Fact Fiction Now. Part One.
I’ve always been a sucker for factual fiction: making history or literary history come alive, while giving play to the imagination. Hilary Mantel is one of the best and inspired me to do work of my own once I realized that Hilary Mantel was not always Hilary Mantel. A profile in The New Yorker revealed that she had middling success with her early fictions, her success coming late, as it has for E.L. James, Suzanne Collins and other women who have produced best-selling novels. What I love in Wolf Hall and Bring Up the Bodies is the amount of sheer suspense—the urge to know what happens next—on the way to a well-known ending, the beheading of Anne Boleyn. We’ve been there recently, in The Tudors; we were there in A Man for All Seasons and The Other Boleyn Girl. The lucky folk in England who see the Royal Shakespeare Company do these plays will once again have the pleasure not of suspense, but of lucid, lively language and the familiar made unfamiliar again. In short:  intelligent factual fiction.

2 notes Tags: plays Hilary Mantel Royal Shakespeare Company England The Tudors anne boleyn Susanne Collins e.l. james

Jan 14
2014

MoMA IN 1939. Back then, the building had the shock of the modern:  you can see that here. Now the low-scale brownstones on W 53rd Street are long gone, though the glam apartment buildings on W. 54th remain. The picture below is fascinating, worth many words. I loved seeing it and pass it along. 

    Fourteen years ago, The Museum of Modern Art rehung all its galleries for an illuminating year of self-study and then closed for a major expansion and renovation. When it reopened in 2004, it acquired more women’s art—mostly, at today’s prices, photographs; it acquired some African American art, especially Jacob Lawrence’s great Migration series; it looked towards Russia and Eastern Europe, purchasing Malevich in 2007. Now the Museum plans to expand again at the cost of the old Museum of Folk Art.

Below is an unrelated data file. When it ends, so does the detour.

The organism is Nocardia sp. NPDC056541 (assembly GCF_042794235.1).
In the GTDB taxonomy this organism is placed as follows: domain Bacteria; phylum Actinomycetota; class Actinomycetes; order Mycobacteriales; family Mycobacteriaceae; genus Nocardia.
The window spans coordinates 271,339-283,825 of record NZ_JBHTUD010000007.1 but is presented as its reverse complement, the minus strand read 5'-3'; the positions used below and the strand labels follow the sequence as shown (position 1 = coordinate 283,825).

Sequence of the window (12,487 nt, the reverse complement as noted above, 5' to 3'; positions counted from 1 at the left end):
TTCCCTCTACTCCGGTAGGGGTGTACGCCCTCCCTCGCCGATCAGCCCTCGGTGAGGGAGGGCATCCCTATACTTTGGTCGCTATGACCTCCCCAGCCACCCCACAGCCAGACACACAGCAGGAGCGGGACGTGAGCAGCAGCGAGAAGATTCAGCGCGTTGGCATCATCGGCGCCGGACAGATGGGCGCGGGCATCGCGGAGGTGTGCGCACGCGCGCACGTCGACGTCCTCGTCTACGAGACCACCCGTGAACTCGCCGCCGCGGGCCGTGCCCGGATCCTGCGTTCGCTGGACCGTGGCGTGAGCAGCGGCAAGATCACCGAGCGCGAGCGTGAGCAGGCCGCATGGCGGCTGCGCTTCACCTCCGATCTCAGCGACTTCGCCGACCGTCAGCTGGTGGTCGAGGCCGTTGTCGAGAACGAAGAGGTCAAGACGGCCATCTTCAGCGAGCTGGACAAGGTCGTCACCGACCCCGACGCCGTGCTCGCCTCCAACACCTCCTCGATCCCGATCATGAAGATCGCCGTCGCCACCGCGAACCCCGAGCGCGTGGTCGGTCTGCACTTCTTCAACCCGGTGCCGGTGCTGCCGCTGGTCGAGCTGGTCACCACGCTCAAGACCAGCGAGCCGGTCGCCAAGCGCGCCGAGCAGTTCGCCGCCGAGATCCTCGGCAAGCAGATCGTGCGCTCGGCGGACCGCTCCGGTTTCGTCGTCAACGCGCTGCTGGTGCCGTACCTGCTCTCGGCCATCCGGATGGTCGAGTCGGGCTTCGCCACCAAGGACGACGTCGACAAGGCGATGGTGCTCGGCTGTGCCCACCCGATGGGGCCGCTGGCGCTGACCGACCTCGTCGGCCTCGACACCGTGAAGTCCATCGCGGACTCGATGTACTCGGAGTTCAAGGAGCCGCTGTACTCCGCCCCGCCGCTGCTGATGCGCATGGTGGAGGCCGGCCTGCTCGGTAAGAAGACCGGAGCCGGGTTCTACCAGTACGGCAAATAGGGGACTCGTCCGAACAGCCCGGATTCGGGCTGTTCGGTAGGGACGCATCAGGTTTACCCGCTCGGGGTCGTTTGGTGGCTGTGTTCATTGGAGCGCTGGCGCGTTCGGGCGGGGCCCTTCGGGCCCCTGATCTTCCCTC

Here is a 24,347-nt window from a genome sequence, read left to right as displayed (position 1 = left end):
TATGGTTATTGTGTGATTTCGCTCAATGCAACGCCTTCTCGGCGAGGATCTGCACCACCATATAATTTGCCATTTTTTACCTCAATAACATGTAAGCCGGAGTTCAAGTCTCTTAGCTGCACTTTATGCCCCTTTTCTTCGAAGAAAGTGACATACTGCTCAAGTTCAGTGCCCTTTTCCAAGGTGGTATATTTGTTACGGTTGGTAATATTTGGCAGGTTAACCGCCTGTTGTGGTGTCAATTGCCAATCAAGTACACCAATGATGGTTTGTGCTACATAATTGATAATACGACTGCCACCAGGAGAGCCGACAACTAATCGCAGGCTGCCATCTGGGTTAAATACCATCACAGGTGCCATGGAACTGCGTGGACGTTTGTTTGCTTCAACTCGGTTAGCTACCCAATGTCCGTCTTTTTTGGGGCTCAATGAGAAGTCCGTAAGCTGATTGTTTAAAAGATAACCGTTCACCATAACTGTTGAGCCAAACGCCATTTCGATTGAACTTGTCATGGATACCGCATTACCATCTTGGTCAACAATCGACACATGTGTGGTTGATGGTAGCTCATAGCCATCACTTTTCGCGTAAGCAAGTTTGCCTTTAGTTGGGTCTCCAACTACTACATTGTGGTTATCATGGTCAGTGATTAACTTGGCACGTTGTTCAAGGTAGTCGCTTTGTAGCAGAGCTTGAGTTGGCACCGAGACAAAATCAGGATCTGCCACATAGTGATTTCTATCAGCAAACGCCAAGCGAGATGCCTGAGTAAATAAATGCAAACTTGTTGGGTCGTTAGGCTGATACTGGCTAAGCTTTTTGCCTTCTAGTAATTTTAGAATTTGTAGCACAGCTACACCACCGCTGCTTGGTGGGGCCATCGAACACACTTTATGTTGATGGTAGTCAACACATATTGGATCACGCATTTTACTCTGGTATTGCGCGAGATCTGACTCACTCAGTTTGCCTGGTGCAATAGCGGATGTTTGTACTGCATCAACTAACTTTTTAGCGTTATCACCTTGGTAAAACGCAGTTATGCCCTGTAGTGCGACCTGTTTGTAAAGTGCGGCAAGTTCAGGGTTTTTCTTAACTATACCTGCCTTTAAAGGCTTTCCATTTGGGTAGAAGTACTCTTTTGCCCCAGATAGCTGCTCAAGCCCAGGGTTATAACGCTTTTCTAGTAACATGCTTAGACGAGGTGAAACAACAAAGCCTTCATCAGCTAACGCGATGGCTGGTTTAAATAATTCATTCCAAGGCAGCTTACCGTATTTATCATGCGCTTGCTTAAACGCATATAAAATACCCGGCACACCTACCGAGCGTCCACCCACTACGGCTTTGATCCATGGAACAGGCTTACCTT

MoMA gets crowded, more and more so. One recent afternoon, at the very late hour of 4:30, it resembled Grand Central more than MoMA. I’m reserving judgement on the new plan, especially on the proposed opening of the beloved Sculpture Garden—the word “beloved” is always used, for good reason. But I am bemused by this image of change around MoMA and of old-time beauty, lost.

MoMA IN 1939. Back then, the building had the shock of the modern:  you can see that here. Now the low-scale brownstones on W 53rd Street are long gone, though the glam apartment buildings on W. 54th remain. The picture below is fascinating, worth many words. I loved seeing it and pass it along.